SCHOHARIE COUNTY Schoharie County’s flood siren system, knocked offline by the raging Schoharie Creek last August, is now back online, officials said Tuesday.
Emergency management officials are planning a mid-May event to ensure residents are accustomed to the sound of the rotating, electronic sirens put to the test during Tropical Storm Irene.
Schoharie County Undersheriff Ronald R. Stevens said it cost roughly $220,000 to repair or replace four of the 19 sirens that line the Schoharie Valley from the Gilboa Dam north to Esperance.
The sirens were installed in 2007 to alert residents if the dam’s integrity was threatened. The dam holds back the 19 million-gallon Schoharie Reservoir, part of New York City’s watershed.
The system was activated on Aug. 28 after officials lost contact with gauges on the dam and decided to sound the alarm in case the dam’s stability was compromised. Several residents in the valley confirmed they decided to flee after the sirens sounded, only to return to their homes and find them destroyed.
Schoharie County acting Emergency Management Director Colleen Fullford said she’s convinced “without a doubt” the siren system saved lives.
The $365,000 system was paid for by New York City’s Department of Environmental Protection, which manages the dam.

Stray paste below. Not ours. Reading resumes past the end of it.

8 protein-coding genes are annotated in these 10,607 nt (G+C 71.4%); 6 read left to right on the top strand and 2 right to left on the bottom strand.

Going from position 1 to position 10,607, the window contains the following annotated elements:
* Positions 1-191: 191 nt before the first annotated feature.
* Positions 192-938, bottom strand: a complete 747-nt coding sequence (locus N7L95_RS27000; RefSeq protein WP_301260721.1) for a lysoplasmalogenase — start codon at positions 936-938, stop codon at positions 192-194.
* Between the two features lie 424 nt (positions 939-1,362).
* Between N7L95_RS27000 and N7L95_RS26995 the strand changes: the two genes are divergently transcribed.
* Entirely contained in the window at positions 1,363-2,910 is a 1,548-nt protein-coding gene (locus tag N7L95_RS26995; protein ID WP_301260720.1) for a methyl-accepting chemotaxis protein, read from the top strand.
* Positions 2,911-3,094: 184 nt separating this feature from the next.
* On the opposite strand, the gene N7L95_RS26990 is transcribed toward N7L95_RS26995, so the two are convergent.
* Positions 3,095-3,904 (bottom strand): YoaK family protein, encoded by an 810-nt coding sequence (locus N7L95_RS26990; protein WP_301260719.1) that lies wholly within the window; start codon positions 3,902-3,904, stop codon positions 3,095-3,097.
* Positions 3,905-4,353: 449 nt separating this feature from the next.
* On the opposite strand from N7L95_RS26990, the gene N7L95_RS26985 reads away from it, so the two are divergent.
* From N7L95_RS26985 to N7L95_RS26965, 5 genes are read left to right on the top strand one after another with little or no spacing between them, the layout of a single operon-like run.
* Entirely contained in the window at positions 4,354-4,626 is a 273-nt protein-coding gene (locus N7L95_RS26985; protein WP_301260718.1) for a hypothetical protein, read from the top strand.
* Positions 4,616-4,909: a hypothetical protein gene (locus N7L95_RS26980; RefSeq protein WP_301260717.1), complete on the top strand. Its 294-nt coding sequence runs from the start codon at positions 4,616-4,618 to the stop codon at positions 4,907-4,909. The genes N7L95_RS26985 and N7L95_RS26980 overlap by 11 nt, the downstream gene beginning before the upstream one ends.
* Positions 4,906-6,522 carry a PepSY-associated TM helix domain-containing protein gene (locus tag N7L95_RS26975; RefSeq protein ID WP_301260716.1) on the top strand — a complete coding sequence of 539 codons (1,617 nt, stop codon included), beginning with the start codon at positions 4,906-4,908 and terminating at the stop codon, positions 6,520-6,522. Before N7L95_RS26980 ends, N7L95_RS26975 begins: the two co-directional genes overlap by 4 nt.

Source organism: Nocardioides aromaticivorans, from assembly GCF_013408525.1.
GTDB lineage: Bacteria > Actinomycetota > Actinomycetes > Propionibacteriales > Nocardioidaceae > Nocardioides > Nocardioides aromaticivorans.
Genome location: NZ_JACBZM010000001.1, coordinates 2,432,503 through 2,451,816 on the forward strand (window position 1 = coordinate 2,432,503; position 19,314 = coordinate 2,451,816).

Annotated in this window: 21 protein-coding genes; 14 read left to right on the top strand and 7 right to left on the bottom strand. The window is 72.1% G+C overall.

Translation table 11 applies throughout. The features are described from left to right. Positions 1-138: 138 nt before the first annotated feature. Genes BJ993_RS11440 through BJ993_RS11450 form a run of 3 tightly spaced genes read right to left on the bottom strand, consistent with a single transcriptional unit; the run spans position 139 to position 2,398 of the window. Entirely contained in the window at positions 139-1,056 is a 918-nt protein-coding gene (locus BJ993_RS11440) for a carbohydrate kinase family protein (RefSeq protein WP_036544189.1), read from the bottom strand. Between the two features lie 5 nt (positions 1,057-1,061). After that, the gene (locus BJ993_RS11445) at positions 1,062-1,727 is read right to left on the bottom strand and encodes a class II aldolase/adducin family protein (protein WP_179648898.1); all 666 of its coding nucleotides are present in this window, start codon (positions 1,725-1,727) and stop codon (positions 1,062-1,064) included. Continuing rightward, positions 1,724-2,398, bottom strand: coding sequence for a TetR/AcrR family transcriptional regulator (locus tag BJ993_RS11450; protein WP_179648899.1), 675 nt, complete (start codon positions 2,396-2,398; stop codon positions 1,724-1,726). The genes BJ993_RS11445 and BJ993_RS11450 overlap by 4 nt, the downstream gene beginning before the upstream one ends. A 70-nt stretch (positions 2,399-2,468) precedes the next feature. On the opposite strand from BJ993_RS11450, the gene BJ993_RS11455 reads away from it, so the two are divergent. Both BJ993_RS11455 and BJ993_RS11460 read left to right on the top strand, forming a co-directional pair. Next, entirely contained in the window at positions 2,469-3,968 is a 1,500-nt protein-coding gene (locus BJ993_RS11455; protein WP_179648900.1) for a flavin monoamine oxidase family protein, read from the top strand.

Following the devastating storms last summer, the DEP offered the county $300,000 to get the system operating again, with a request that any insurance or FEMA reimbursement goes back to the city.
Massive flooding took out four of the sirens — one that serves the Priddle Road neighborhood in Esperance, another on Route 20 near Shun Pike Road, a third on Junction Road in Central Bridge and one south of Breakabeen in the town of Blenheim.
Fullford said she expects county officials to discuss whether to revise the siren plan in place. Up until now, the public has been told that the sirens will be activated when the Gilboa Dam is at risk of imminent failure or when there’s an emergency that could result in dam failure.
“We’ve never used it for a high water event, so if we start changing things without a lot of public notice, then people are going to get scared,” Fullford said. “We are thinking about adding a third level to our plan that would include major flooding; that way, we can make sure, like in this event, people got out.”
Aside from a unique, roving siren sound, the system includes a computerized voice at Max V. Shaul State Park and the Nickerson Park campground.
The voice system was included in the project to ensure tourists who might not know what the sirens mean can be told to flee to higher ground.
Although a collapse of the dam also could be catastrophic to Montgomery and Schenectady counties, Schoharie County is the only one of the three counties with a siren system.
The system was developed along with a variety of flood evacuation routes, all of which are detailed on the Emergency Management Department’s link on the Schoharie County website at www.schohariecounty-ny.gov.
Fullford said an audible test of the siren system is being scheduled for the second Wednesday in May, and announcements will be made prior to the event.